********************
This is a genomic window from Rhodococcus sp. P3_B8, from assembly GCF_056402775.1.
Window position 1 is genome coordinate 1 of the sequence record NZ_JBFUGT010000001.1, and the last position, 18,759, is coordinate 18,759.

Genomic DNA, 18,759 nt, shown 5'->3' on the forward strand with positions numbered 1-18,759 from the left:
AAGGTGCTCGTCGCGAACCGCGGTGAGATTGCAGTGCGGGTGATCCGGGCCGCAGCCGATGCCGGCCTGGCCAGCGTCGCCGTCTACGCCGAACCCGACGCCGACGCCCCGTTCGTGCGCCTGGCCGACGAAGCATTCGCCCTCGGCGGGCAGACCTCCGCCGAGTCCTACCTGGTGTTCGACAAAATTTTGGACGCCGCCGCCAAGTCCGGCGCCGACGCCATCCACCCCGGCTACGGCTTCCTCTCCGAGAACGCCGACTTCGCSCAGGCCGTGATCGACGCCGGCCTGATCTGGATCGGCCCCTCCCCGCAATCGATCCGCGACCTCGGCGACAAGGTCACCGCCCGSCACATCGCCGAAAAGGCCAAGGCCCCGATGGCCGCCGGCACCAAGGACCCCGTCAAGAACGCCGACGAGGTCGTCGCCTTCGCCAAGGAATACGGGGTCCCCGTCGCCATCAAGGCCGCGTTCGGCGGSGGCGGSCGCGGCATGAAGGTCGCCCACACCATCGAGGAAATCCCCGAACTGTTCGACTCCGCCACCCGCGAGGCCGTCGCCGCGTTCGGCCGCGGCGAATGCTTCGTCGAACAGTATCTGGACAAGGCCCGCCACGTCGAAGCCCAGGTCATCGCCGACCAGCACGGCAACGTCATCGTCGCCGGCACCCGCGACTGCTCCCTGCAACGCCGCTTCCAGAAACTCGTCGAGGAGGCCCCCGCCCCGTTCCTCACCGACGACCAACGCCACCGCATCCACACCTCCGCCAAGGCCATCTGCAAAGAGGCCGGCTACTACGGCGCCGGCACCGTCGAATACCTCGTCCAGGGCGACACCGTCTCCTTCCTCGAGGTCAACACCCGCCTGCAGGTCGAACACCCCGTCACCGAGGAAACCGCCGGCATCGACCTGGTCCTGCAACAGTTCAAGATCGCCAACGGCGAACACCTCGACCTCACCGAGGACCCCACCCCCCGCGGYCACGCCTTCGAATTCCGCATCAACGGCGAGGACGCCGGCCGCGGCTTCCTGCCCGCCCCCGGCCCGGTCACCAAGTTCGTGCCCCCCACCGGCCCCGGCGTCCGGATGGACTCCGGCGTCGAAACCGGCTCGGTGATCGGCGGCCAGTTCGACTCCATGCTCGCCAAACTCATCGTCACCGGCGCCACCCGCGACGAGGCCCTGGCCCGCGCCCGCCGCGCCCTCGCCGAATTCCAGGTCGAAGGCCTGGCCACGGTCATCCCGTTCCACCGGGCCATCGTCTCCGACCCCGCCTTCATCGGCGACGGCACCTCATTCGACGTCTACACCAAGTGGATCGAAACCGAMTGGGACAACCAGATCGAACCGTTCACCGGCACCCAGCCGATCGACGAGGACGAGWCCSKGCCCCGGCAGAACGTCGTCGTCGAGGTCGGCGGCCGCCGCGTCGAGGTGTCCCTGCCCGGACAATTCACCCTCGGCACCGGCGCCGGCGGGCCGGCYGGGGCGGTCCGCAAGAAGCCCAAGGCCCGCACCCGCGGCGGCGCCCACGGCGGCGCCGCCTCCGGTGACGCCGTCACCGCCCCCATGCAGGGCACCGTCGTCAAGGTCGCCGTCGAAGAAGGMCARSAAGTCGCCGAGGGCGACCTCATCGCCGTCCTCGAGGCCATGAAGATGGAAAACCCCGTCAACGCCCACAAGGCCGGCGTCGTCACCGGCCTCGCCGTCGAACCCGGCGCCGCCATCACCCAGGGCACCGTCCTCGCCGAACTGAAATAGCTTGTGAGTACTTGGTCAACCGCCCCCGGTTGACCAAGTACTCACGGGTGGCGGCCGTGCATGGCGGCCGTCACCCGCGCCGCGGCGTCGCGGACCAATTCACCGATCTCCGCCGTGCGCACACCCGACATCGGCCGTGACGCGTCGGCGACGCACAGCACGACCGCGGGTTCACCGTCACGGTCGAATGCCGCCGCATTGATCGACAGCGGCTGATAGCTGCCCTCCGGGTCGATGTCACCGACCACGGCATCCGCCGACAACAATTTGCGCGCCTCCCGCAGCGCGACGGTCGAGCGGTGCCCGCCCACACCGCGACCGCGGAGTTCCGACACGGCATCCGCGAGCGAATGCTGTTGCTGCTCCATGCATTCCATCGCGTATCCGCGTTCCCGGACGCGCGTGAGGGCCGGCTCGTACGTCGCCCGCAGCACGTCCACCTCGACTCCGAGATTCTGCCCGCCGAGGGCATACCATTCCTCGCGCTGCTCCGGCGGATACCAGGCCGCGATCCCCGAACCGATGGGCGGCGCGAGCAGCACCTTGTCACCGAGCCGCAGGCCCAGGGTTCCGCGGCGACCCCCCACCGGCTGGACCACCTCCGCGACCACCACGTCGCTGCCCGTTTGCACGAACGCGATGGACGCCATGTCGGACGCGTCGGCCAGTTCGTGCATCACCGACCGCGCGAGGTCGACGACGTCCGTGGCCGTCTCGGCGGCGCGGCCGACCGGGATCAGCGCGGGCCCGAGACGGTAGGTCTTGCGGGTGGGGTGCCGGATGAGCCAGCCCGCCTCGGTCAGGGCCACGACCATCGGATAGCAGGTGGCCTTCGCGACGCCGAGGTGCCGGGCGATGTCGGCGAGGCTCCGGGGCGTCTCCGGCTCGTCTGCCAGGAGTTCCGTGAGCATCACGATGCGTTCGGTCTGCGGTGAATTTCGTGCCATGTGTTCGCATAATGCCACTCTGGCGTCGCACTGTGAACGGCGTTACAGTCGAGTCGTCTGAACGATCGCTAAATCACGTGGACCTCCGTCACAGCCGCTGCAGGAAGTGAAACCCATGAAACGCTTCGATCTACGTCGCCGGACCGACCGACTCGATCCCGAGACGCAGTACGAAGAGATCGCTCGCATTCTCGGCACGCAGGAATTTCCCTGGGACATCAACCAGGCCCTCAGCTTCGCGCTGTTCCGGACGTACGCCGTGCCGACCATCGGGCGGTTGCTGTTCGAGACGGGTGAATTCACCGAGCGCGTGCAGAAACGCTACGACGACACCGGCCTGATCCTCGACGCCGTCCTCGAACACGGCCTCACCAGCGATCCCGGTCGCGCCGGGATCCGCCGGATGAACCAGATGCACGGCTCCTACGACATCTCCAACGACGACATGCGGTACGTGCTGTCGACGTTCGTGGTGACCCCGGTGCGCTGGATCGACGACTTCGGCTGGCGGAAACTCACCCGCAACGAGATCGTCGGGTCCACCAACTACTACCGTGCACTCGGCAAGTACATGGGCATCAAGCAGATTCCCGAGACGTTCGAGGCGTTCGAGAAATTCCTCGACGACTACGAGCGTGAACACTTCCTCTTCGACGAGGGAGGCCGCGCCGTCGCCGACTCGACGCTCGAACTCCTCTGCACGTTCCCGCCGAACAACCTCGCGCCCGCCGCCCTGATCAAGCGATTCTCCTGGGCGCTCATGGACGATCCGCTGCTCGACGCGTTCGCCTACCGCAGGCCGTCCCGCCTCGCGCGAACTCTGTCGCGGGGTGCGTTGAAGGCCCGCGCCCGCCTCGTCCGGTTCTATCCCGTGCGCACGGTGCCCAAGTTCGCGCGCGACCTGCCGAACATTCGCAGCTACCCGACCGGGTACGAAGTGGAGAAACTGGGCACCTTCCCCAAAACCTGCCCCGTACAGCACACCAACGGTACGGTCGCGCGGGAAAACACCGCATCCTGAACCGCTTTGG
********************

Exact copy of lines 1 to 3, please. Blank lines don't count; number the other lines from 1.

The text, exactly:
This is a genomic window from Rhodococcus sp. P3_B8, from assembly GCF_056402775.1.
Window position 1 is genome coordinate 1 of the sequence record NZ_JBFUGT010000001.1, and the last position, 18,759, is coordinate 18,759.

Genomic DNA, 18,759 nt, shown 5'->3' on the forward strand with positions numbered 1-18,759 from the left: